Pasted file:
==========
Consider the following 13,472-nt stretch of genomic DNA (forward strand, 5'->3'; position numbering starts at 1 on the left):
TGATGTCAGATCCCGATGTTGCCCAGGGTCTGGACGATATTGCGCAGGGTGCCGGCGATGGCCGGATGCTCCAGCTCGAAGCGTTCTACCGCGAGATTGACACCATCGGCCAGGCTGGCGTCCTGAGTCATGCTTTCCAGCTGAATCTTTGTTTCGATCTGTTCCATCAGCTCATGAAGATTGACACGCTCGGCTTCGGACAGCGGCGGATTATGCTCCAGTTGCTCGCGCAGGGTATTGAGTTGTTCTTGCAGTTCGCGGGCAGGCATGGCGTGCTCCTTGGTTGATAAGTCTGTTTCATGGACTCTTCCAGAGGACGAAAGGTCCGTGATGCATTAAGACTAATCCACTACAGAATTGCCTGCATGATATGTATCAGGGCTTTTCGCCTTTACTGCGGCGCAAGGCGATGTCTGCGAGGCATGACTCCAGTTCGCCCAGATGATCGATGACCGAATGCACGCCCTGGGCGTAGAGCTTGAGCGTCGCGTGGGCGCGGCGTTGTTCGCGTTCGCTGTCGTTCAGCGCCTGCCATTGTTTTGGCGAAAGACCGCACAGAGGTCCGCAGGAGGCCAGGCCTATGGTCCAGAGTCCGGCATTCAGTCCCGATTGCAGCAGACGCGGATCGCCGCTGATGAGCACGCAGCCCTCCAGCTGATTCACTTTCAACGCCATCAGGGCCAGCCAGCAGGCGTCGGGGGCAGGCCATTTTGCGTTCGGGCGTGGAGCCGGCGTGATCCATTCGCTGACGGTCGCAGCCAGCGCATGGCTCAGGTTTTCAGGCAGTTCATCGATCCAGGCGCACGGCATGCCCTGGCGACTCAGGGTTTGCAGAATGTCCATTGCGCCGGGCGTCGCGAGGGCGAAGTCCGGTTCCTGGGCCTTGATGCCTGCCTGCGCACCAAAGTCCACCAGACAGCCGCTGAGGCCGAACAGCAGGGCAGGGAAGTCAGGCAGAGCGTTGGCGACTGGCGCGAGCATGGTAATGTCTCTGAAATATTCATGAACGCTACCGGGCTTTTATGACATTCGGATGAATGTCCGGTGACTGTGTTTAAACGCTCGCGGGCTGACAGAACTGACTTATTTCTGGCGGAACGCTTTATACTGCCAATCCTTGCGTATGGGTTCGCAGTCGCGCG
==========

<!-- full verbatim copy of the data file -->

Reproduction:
Consider the following 13,472-nt stretch of genomic DNA (forward strand, 5'->3'; position numbering starts at 1 on the left):
TGATGTCAGATCCCGATGTTGCCCAGGGTCTGGACGATATTGCGCAGGGTGCCGGCGATGGCCGGATGCTCCAGCTCGAAGCGTTCTACCGCGAGATTGACACCATCGGCCAGGCTGGCGTCCTGAGTCATGCTTTCCAGCTGAATCTTTGTTTCGATCTGTTCCATCAGCTCATGAAGATTGACACGCTCGGCTTCGGACAGCGGCGGATTATGCTCCAGTTGCTCGCGCAGGGTATTGAGTTGTTCTTGCAGTTCGCGGGCAGGCATGGCGTGCTCCTTGGTTGATAAGTCTGTTTCATGGACTCTTCCAGAGGACGAAAGGTCCGTGATGCATTAAGACTAATCCACTACAGAATTGCCTGCATGATATGTATCAGGGCTTTTCGCCTTTACTGCGGCGCAAGGCGATGTCTGCGAGGCATGACTCCAGTTCGCCCAGATGATCGATGACCGAATGCACGCCCTGGGCGTAGAGCTTGAGCGTCGCGTGGGCGCGGCGTTGTTCGCGTTCGCTGTCGTTCAGCGCCTGCCATTGTTTTGGCGAAAGACCGCACAGAGGTCCGCAGGAGGCCAGGCCTATGGTCCAGAGTCCGGCATTCAGTCCCGATTGCAGCAGACGCGGATCGCCGCTGATGAGCACGCAGCCCTCCAGCTGATTCACTTTCAACGCCATCAGGGCCAGCCAGCAGGCGTCGGGGGCAGGCCATTTTGCGTTCGGGCGTGGAGCCGGCGTGATCCATTCGCTGACGGTCGCAGCCAGCGCATGGCTCAGGTTTTCAGGCAGTTCATCGATCCAGGCGCACGGCATGCCCTGGCGACTCAGGGTTTGCAGAATGTCCATTGCGCCGGGCGTCGCGAGGGCGAAGTCCGGTTCCTGGGCCTTGATGCCTGCCTGCGCACCAAAGTCCACCAGACAGCCGCTGAGGCCGAACAGCAGGGCAGGGAAGTCAGGCAGAGCGTTGGCGACTGGCGCGAGCATGGTAATGTCTCTGAAATATTCATGAACGCTACCGGGCTTTTATGACATTCGGATGAATGTCCGGTGACTGTGTTTAAACGCTCGCGGGCTGACAGAACTGACTTATTTCTGGCGGAACGCTTTATACTGCCAATCCTTGCGTATGGGTTCGCAGTCGCGCG